Mumbai has facilities for the differently-abled like reservations in public transports, special train compartments, concessions on fares, etc. The city that never sleeps scored the best when it comes to citizens’ participation in making the city accepting and warm toward the differently-abled. It won the category ‘Differently-Abled Friendly’.
However, there are areas of improvement – illegal hawkers, pavements and footpaths need to be fixed or reconstructed.
Anyone who hails from the capital of West Bengal knows about its recreational parks and brightly lit streets. Its traffic police deserve special mention for redirecting rush traffic every day as Kolkata roads are narrow and many are one-way streets.
During Durga Puja, the city tries to make Pandals differently-abled friendly by installing ramps.
It won the categories – ‘Road Lighting & Maintenance’ and ‘Road Safety For Children’.
But the City of Joy needs to work more on giving its residents #HappyRoads. Issues of waterlogging and numerous street hawkers, roadside vendors in busy areas need to be solved.
There’s no one who’s been to Delhi and not praised its excellent connectivity. Delhi prides itself for broad roads, top-notch metros, pavements and foot over bridges. The national capital surely serves as an example for cities across India when it comes to road connectivity hence, it won the categories ‘Connectivity’ and ‘Road Quality’ in the Road Safety Index.
While Delhi has made many of its public places differently-abled friendly, the areas that need improvement are long hours in traffic, fixing of roads that pose a hindrance to daily commute and rash driving by bikers.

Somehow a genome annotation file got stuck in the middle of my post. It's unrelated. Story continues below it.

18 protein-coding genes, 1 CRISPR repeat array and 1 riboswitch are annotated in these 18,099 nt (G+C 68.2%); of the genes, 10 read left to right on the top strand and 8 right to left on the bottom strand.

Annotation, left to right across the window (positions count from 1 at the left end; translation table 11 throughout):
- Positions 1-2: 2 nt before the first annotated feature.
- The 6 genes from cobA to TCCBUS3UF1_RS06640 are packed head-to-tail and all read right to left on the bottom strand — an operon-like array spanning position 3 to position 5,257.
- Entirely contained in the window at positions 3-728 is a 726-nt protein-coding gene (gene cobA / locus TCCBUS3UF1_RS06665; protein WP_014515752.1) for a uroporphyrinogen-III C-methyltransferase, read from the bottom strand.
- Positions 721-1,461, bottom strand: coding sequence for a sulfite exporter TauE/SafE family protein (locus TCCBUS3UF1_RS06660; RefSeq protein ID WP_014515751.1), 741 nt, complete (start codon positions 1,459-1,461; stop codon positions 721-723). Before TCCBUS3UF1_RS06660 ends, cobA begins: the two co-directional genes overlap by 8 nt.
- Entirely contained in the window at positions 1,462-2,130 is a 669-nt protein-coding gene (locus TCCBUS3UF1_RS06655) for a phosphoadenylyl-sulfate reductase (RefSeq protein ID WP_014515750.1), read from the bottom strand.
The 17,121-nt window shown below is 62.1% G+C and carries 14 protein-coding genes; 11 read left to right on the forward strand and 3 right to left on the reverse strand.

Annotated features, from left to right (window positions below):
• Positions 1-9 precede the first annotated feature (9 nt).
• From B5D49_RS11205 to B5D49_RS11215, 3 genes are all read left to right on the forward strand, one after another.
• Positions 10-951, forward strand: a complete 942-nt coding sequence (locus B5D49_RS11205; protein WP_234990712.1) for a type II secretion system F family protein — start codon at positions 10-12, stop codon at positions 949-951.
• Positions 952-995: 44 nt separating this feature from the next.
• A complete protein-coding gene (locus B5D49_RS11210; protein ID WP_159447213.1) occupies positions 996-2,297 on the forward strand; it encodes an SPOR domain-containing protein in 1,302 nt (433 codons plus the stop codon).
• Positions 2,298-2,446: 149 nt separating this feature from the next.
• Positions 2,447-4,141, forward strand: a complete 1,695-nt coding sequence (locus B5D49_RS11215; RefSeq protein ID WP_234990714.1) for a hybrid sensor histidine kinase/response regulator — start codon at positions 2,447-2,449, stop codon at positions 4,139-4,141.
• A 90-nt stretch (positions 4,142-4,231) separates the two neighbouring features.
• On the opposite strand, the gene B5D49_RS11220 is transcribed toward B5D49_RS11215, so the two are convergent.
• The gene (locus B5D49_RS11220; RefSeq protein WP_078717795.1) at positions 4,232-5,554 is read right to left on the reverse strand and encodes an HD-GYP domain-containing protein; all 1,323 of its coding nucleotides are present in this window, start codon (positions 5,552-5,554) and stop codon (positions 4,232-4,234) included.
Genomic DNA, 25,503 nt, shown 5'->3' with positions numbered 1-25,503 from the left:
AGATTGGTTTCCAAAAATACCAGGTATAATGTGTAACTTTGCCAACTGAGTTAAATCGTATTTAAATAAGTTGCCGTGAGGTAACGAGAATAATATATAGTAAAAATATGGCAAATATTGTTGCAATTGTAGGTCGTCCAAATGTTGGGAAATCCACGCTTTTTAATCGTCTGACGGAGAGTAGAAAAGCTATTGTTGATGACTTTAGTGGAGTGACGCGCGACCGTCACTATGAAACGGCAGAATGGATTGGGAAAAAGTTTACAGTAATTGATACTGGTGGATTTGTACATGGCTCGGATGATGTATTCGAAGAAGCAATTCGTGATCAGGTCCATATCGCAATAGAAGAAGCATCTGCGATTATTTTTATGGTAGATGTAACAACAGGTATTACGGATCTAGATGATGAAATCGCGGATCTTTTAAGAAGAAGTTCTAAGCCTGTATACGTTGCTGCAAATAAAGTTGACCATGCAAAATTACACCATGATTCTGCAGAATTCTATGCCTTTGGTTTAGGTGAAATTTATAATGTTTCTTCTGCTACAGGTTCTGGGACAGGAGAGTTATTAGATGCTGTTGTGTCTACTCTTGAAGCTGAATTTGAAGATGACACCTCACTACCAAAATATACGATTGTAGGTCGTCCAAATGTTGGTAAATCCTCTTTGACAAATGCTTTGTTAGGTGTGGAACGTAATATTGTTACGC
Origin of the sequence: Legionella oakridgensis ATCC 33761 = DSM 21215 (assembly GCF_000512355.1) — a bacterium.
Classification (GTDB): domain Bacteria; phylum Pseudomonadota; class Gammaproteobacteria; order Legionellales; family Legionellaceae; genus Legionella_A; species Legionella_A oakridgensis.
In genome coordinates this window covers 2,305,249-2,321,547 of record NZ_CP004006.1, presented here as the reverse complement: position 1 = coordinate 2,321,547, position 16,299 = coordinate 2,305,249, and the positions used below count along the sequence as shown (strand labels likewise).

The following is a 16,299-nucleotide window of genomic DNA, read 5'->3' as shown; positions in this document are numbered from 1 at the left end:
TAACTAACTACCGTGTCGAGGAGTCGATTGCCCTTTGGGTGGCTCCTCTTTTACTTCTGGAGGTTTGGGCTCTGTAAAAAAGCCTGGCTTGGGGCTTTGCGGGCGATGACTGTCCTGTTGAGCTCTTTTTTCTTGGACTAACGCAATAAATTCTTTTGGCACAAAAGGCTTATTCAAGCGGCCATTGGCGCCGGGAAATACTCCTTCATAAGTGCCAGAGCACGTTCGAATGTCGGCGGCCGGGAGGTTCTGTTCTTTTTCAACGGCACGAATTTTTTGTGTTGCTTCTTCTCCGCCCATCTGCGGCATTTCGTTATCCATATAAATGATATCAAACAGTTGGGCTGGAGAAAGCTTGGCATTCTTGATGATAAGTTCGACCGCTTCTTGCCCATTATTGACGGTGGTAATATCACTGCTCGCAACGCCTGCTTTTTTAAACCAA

The city boasts well-marked zebra crossings, adequate footpaths for pedestrians, underground SMART dustbins, reduced encroachments. Raipur fares well in almost all parameters of road safety. It won the category of ‘Road Safety’ and ‘Pedestrian Rights’.
However, the city could do better with stricter fines for traffic violators and awareness about road safety and garbage disposal.
Other cities can take inspiration from Chennai on how to ensure good road safety. The city has wide, well-connected roads that are lit properly. It also boasts rigorous night patrolling where traffic rules violators are fined. One of the best initiatives taken by Chennai is the separate parking space on city roads that prevent traffic from accumulating. It came out on top in the category ‘Motor Laws & Traffic Control’.
Areas where Chennai needs to improve are street lighting and cleanliness.
Indore is one of the few cities that has used plastic waste for construction of roads and covered garbage disposals, which explains why the city won the ‘Road Cleanliness’ category. Indore also has adequate zebra crossings, visual signals, street lights, footpaths.
But areas where the city needs improvement are – strict action against traffic violators, public spaces more differently-abled friendly.
There is a lot to learn from the road safety measures implemented by Ahmedabad – sound medical facilities, separate lanes for local buses, special cab service for differently-abled, wide roads. Ahmedabad won in the category ‘Emergency Services’, ‘Road Transport Infrastructure’ and ‘Heavy Vehicle Traffic Management’.
If the Heritage City improves road safety awareness among citizens, it’s bound to fare even better. Better street lighting and lesser encroachments will work in favour of Ahmedabad.
The other cities shortlisted were Pune, Bangalore and Hyderabad but they didn’t win any category.
Maruti Suzuki’s initiative to rank cities will encourage citizens and administration to do better and emerge on top.
The Logical Indian community wholeheartedly appreciates the various initiatives undertaken by Maruti-Suzuki in this direction. Not only the government but we, as citizens of this country, should also pledge to make our roads safe. One of the first steps towards this is that we understand our duties.
We hope the authorities take a note while we pledge to do our own bit towards happier, safer Indian roads.
For more information about the Maruti Suzuki’s initiative and the Road Safety Indexclick here.